to cultivate. One must practice until every part of the body can receive, transform, and release energy, where the point of transformation is also the point of release. This skill is easy to talk about but hard to practice. Throughout history, few have reached this state. However, because of its profound and deep nature, Tai Chi attracts enthusiasts. The charm of Tai Chi lies in this.

Tai Chi masters, like Yang Luchan and Li Yishe, not only unify Yin and Yang within themselves but also achieve instant Yin-Yang unity with their opponents during combat, allowing them to strike freely, hitting wherever they wish. Tai Chi push hands is about neither losing nor overpowering; it is a practice of sticking, following, and not competing, but experiencing the energy, reaching the state of maximum agility and roundness. Push hands train your ability to be round, soft, and transforming.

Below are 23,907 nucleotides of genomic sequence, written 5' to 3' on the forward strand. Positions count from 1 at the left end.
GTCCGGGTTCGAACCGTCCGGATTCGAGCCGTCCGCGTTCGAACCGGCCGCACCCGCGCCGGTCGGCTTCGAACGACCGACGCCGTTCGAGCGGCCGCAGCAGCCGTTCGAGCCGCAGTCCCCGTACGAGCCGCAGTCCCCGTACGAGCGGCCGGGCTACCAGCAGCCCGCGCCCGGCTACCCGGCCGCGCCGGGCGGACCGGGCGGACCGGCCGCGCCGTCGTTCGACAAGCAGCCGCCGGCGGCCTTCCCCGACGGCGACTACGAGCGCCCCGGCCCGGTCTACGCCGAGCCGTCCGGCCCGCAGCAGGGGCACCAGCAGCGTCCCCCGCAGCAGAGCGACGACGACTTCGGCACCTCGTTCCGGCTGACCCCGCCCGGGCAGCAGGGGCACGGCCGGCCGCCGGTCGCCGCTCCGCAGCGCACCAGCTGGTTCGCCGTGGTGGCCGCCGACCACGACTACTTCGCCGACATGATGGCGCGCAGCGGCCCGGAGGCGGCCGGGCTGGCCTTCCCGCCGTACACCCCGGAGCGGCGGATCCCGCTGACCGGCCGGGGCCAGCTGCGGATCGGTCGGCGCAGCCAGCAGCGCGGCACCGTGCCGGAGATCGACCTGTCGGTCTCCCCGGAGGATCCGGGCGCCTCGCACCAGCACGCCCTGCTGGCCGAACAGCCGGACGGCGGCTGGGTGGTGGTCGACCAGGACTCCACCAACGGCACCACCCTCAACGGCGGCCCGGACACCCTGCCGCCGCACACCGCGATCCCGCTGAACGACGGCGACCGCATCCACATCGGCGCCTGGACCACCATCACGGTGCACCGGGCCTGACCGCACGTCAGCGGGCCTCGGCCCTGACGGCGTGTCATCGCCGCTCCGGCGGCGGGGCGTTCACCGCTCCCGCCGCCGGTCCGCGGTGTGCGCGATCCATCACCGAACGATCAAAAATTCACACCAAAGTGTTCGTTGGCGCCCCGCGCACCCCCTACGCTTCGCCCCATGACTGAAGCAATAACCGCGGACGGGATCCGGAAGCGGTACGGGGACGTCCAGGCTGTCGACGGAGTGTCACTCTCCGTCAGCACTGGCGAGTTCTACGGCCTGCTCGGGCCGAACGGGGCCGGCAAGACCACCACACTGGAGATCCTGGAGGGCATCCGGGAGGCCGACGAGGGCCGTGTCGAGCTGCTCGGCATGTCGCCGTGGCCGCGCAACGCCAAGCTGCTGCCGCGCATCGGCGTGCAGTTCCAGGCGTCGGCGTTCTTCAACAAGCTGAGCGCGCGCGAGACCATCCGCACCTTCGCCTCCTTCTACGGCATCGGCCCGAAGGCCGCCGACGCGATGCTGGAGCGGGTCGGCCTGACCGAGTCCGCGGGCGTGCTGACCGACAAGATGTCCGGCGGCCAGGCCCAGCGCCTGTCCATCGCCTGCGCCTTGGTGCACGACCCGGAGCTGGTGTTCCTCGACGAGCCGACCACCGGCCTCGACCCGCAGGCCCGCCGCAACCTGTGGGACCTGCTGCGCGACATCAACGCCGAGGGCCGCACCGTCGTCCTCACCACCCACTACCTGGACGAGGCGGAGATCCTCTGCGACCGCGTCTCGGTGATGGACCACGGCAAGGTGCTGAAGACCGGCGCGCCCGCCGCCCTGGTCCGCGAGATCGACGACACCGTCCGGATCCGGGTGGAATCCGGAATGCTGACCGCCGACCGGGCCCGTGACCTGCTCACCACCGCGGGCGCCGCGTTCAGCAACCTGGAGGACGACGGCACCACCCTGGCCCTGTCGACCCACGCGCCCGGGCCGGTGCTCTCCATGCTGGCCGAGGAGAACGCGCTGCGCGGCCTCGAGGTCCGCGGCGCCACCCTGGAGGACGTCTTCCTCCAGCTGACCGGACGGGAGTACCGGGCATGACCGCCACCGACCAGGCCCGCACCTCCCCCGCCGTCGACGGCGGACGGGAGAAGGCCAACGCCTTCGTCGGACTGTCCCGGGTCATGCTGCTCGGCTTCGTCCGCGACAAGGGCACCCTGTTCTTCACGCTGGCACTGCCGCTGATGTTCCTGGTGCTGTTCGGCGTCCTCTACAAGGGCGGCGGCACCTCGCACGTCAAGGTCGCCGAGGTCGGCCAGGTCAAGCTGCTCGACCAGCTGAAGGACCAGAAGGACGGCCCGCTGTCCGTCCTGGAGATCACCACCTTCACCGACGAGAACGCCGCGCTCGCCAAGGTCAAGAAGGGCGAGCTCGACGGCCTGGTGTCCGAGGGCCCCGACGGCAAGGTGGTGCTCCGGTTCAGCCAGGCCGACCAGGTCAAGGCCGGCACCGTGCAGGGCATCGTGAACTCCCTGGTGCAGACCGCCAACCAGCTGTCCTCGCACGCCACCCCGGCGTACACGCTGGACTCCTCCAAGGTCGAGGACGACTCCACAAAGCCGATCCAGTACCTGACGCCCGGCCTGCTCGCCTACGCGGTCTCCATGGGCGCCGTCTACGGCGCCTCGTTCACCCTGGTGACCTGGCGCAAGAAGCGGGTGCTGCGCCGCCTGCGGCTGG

In summary, Yin and Yang can be understood as hardness and softness, as well as movement and stillness, void and solid, offense and defense, opening and closing, transforming and striking… These are different perspectives and levels of describing Yin and Yang. Yin and Yang are relative and changeable. In studying Tai Chi Yin-Yang theory and Tai Chi principles, we should not get caught up in certain terms and then use logical reasoning to study how to practice. Ancients had a logic that directly addressed the core of issues. Yin and Yang are tangible, something we can feel and cultivate. We must first learn the principles of Tai Chi, then from these principles to the methods, through practicing Tai Chi techniques, experience the changes in the body, then further understand the principles of Tai Chi, grasp Yin and Yang, and continuously improve Tai Chi skills.